Camere: Agli ospiti con disabilità visive dovrebbe essere offerto un approfondito orientamento delle proprie camere. Se l’ospite accetta l’offerta, il personale dovrebbe spiegare la posizione del letto, della scrivania, del termostato, della televisione, degli interruttori, dell’armadio, del telefono. Il personale deve anche spiegare come funzionano le tende e spiegare se sono aperte o chiuse, e se i vetri delle finestre sono opachi o trasparenti.
Quando il personale intende orientare l’ospite per il bagno dovrebbe spiegare come far funzionare la doccia, dove si trova la biancheria, quali accessori per l’igiene personale (shampoo, lozione, sapone, ecc.) sono forniti e come distinguere gli uni dagli altri.
Infine il personale deve informare gli ospiti sull’uscita di emergenza e sulle norme di sicurezza della struttura.
Le istruzioni per l’evacuazione di emergenza devono essere fornite in un modo che possa essere utilizzato efficacemente in caso di emergenza.
Check-out: Il personale deve dare all’ospite una copia stampata della sua fattura. Se richiesto, si dovrebbe anche fornire una copia stampata a caratteri grandi.
Moving around the facility – Driving techniques:
If assistance has been accepted, the guest can be offered the arm, to which changes in the terrain, such as stairs, narrow spaces, and escalators, will be pointed out. Staff must not touch or remove the guide stick without being specifically requested by the guest and should not interfere with guide dogs.
Signage: Signs in the various hotel facilities should be in large letters, Braille or with an integrated audio system (via QR code, for example).
Rooms: Visually impaired guests should be offered a thorough orientation of their rooms. If the guest accepts the offer, the staff should explain the position of the bed, desk, thermostat, television, switches, wardrobe, and telephone. The staff should also explain how the curtains work, whether open or closed, and whether the window panes are opaque or transparent.
When staff intend to direct the guest to the bathroom, they should explain how to operate the shower, where the linen is located, what personal hygiene accessories (shampoo, lotion, soap, etc.) are provided and how to distinguish one from the other.
Finally, the staff must inform guests about the emergency exit and the facility’s safety regulations.
Emergency evacuation instructions must be provided in a manner that can be used effectively in an emergency.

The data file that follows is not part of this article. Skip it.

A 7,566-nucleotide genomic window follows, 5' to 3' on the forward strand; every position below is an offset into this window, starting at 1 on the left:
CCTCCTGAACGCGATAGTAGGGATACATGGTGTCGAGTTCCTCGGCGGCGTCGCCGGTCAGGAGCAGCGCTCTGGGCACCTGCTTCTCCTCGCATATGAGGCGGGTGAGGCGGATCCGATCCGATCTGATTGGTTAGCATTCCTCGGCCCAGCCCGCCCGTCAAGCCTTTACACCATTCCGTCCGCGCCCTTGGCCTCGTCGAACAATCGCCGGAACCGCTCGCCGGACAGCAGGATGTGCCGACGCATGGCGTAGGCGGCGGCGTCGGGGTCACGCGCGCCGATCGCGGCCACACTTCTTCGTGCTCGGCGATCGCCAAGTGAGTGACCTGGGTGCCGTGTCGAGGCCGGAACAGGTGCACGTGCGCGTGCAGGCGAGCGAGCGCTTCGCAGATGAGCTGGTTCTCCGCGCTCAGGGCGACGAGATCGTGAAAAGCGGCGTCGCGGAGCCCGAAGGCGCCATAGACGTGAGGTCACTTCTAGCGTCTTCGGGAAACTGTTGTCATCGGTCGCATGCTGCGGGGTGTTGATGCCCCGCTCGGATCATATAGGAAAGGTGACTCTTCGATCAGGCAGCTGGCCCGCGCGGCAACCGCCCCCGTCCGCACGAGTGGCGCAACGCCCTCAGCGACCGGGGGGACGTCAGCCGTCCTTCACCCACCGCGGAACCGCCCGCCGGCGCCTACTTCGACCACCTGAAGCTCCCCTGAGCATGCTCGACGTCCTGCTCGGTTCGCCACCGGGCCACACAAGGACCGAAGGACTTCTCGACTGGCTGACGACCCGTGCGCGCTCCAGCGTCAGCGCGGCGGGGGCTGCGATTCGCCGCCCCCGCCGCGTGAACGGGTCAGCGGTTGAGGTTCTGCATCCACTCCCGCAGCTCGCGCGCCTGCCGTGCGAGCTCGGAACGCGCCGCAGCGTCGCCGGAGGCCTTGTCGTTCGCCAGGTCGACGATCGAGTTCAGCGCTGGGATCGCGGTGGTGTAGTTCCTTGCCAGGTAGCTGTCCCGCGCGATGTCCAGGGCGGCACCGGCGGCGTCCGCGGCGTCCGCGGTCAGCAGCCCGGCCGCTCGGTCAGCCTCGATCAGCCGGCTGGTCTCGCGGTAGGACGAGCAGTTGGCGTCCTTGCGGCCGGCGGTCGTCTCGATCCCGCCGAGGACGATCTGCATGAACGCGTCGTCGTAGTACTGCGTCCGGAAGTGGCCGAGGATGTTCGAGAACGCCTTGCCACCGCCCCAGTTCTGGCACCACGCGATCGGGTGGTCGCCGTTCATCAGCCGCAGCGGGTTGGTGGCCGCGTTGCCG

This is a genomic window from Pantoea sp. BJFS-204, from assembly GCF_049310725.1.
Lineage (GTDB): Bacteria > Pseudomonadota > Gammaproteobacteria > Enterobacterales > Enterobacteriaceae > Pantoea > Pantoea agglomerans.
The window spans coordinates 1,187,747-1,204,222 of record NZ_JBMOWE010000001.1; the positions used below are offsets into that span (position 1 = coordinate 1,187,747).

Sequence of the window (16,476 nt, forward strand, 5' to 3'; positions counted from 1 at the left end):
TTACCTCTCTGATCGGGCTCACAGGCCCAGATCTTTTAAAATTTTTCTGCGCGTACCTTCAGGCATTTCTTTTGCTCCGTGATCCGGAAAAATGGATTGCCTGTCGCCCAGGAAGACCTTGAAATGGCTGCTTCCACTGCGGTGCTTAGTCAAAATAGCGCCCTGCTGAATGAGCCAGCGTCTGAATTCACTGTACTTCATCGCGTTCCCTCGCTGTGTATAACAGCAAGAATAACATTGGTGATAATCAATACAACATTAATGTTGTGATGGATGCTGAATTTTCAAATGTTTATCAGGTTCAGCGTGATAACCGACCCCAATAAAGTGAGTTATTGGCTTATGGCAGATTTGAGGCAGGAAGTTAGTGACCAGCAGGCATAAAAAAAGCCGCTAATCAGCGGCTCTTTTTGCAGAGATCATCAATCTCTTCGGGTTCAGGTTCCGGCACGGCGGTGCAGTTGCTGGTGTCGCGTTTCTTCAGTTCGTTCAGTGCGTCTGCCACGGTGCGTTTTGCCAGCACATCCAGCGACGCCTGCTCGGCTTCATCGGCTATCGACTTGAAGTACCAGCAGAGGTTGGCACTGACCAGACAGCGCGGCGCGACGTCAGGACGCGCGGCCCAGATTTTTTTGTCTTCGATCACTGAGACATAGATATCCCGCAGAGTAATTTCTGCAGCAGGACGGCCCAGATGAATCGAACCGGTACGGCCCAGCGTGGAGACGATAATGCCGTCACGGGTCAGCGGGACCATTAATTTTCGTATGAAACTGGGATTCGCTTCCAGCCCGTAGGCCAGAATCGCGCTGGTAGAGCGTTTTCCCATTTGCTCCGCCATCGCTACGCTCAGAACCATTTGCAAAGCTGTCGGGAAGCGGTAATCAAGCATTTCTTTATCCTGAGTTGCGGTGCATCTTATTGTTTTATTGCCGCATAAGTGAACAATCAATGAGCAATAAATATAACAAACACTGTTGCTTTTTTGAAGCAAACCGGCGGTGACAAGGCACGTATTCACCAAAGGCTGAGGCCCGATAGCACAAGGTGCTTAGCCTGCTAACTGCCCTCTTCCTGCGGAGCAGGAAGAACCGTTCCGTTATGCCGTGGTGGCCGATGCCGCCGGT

Check-out: Staff should give the guest a printed copy of their invoice. If requested, a large print copy should also be provided.
Some extra details for catering
When introducing yourself to the customer, draw his attention by calling his name or lightly touching his arm.
If the customer asks to be guided, offer him your arm and proceed with him.
Always warn of the presence of one or more steps and indicate whether they are up or down. Adjust in this way, even if there are escalators.
Ask if he prefers your arm or the handrail; if so, have him place his hand on the handrail.
To show the customer where he can sit, inform him of the chair’s location and have him place his hand on the backrest.
Always let them know if you leave or return. When describing the position of objects, do so by giving spatial references concerning the customer’s position.
If you are asked to accompany the client to the toilet, if you are of the same sex, go in with him/her and describe the type of toilet, the location of sanitary facilities and equipment such as the toilet roll holder and towel.
Inform him/her about the hygienic situation in the environment. If you are not of the same sex, get help from someone who is.
Punctuality is critical for these customers, particularly long waits that cause discomfort and stress.
Remember that only 10-15% of people with visual impairments know the Braille alphabet, so try to provide more forms of communication.
Here are examples of Italian hotels committed to continuous accessibility improvement for all.
The Fra i Sassi residence in Matera is located in a fascinating place, as the name Fra i Sassi suggests. The desire to improve and invest in the business has led the hotel to be appreciated for its accessibility features, particularly for people with sensory disabilities (deaf and blind).
The Holiday Village Floretz is in Comacchio in the magnificent Po Delta Park. It consists of 200 shady pitches and 215 holiday homes.
The entire village has been built to guarantee total accessibility of spaces and allow even those with mobility difficulties to move around completely.
Sara – tourism sector consultant